Coup by Ballot

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Fiji’s opposition parties reached a deal Tuesday to form a coalition government, putting an end to the 16-year rule of Prime Minister Frank Bainimarama of the South Pacific Island nation, Agence France-Presse reported.

The minor Social Democratic Liberal Party said it would join a broad coalition led by the People’s Alliance Party of two-time coup leader Sitiveni Rabuka, who is set to become Fiji’s next prime minister.

Details of the coalition deal are not yet clear, but they come days after Fiji’s parliamentary elections last week ended in a deadlock. Neither Bainimarama’s FijiFirst party nor Rabuka’s group won enough seats to form a majority.

Rabuka’s supporters welcomed the deal’s announcement, with many cheering the end of Bainimarama’s rule.

Bainimarama came to power in a 2006 coup, but later won two elections to legitimize his rule. Still, his government has been accused of using the legal system to silence critics and the media.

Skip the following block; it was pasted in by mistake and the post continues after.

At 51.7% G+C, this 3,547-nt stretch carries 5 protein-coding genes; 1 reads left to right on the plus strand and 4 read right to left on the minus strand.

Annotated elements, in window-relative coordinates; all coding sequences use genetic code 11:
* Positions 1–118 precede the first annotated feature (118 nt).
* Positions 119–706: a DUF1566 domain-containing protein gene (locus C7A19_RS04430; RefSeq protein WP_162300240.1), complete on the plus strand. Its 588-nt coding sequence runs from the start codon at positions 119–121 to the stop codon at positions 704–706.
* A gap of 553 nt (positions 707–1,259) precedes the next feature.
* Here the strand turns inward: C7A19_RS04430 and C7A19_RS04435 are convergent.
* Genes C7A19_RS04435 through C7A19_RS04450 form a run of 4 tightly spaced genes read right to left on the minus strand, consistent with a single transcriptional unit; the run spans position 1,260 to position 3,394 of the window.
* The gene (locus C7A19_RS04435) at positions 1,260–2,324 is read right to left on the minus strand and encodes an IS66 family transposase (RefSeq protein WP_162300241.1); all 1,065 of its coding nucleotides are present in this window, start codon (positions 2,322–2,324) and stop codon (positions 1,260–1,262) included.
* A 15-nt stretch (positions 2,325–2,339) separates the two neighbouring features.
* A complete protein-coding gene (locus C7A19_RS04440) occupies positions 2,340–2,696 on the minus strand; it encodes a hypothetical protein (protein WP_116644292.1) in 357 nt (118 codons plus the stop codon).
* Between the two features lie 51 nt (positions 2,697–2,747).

Fiji has had four coups in the last 35 years, and the threat of military intervention hovered over this year’s election.

Rabuka requested intervention from the country’s military commander after disputing early voting results that were delayed due to technical “anomalies” and an app glitch.

Meanwhile, Fiji remains a geopolitically important country in the Pacific where the US and China are clashing for influence, the New York Times noted.

The outcome has broader regional implications, as both Rabuka and his new coalition partners have indicated a willingness to cool relations with China.

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